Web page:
There is an art to being noticed. First, you make a gesture from a place where you have deposited your attention in the past. Then you respond to it. As the two unite, you walk across a space of attention. In this way, time is bridged. This bridging is called “being noticed.” Sound, well, strange? Na, it’s not so strange. It’s this siya? bush, opening her flowers slowly to the light. They were closed inside their red and purple bud cases last summer, likely in July as a counterbalance to the rising of the fruit to entice birds, bears, coyotes and humans. We all answered, and now she is calling us again, and look at her, being noticed.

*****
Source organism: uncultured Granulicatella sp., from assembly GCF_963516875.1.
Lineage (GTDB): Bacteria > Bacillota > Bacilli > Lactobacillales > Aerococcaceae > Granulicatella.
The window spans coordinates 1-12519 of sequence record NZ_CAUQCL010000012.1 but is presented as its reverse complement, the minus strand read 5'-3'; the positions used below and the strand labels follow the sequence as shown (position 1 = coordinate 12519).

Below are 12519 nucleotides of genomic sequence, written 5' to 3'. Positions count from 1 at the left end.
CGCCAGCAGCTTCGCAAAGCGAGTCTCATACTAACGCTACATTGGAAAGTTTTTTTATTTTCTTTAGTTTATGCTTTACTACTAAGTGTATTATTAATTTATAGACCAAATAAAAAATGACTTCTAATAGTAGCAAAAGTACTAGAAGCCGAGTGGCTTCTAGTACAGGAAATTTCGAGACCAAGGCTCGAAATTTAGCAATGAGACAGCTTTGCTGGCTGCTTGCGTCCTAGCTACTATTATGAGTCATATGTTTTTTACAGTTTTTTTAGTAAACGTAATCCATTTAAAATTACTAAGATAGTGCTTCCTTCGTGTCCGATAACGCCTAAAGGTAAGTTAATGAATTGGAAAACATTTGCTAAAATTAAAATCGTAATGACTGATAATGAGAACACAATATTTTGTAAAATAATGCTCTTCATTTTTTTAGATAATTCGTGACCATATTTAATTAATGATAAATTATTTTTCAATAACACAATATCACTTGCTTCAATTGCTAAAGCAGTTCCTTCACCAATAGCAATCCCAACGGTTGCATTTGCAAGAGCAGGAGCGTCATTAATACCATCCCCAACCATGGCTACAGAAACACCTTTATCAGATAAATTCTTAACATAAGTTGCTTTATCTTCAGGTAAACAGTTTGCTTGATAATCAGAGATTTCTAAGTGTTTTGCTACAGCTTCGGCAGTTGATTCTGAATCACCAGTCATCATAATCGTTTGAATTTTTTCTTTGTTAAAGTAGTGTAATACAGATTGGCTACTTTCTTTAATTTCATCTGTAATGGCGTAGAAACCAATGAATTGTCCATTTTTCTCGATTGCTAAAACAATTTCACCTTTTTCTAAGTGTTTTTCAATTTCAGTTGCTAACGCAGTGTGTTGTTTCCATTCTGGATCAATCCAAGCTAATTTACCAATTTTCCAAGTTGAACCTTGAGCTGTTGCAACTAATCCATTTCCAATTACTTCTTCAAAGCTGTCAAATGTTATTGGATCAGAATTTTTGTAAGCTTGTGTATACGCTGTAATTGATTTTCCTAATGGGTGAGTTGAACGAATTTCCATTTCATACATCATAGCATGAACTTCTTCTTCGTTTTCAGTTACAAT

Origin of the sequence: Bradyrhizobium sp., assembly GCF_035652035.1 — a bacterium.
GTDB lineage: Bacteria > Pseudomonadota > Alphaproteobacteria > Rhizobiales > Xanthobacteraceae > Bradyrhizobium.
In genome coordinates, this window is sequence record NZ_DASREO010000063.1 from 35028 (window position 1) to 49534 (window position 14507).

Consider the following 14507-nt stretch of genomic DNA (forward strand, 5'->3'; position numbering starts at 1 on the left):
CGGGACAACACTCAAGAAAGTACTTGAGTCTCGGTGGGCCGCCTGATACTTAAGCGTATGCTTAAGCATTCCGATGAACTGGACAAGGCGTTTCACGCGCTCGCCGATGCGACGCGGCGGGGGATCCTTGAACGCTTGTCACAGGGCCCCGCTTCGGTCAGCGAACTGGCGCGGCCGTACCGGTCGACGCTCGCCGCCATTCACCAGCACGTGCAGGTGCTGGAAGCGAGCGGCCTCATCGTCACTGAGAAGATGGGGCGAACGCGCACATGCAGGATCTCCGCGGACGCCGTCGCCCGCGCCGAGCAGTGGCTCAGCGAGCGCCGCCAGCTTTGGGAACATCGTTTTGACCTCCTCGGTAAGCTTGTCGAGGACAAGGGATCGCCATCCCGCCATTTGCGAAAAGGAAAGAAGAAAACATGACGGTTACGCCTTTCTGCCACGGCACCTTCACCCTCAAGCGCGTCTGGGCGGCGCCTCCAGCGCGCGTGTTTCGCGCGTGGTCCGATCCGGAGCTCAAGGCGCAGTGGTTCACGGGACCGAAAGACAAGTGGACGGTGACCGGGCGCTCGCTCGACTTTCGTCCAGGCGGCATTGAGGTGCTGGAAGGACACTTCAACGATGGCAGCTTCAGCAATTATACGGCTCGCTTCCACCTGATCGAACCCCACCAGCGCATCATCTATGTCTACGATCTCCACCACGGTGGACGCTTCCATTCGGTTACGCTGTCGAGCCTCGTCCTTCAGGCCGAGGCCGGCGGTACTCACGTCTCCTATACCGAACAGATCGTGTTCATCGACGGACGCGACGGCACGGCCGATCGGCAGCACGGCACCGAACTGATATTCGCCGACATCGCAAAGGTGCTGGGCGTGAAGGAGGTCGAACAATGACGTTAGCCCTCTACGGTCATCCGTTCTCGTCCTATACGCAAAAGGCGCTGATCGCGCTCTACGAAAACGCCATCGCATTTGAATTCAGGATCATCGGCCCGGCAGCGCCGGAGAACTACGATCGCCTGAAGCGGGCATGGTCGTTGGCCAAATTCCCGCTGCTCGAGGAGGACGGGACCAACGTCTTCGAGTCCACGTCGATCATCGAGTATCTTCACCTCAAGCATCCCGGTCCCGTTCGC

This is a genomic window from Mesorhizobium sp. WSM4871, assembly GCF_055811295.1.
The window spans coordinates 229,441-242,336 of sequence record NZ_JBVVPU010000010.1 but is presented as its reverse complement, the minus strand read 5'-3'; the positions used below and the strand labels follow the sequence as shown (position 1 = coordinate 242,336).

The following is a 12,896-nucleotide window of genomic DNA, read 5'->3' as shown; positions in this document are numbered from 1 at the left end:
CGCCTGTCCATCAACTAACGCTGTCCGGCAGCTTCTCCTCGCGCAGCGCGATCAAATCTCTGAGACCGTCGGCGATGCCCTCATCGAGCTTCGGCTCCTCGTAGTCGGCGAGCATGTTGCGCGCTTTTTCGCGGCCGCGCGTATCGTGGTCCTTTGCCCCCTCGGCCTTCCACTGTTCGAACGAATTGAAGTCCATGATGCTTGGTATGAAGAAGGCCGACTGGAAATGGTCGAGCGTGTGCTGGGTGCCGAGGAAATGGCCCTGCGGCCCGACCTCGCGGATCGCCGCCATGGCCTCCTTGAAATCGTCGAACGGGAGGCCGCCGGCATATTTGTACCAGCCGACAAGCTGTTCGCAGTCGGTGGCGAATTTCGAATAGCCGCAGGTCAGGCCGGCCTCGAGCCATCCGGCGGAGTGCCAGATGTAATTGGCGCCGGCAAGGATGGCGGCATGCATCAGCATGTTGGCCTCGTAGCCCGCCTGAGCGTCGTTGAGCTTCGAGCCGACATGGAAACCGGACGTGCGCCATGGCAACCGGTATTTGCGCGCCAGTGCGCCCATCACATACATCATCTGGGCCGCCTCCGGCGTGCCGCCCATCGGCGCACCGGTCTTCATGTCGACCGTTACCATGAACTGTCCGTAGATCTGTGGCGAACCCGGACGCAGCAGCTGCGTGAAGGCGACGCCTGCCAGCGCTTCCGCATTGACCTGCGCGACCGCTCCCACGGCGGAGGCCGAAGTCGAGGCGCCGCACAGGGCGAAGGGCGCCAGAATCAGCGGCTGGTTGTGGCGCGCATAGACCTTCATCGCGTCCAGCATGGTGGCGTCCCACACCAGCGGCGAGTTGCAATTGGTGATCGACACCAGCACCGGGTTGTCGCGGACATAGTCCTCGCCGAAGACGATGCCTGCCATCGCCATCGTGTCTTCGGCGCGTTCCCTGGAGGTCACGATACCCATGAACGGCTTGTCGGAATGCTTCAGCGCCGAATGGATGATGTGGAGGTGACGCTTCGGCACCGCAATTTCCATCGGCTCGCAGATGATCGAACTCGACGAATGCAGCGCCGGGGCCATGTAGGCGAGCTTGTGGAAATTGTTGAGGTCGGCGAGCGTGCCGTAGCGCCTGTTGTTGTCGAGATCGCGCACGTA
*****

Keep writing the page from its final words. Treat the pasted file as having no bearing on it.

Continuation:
In Canadian culture, the act of “noticing” is said to be a characteristic of an observing eye, and it is that, of course. It is also, however, an active force, used by such creatures as siya?. It is transmitted. The observing eye is caught by the transmission, which is specially created for it, and enters the zone of ‘noticing:’ a story written by the call. It even makes note of it. The Indigenous people of Canada and those who live on the Earth with them live in this participatory relationship. All Indigenous people do. There are other people who claim that they have done the noticing. They might be very powerful people, or very humble ones. It does not matter. A call was made. If they claim that their response is the original act, they have revealed who they are.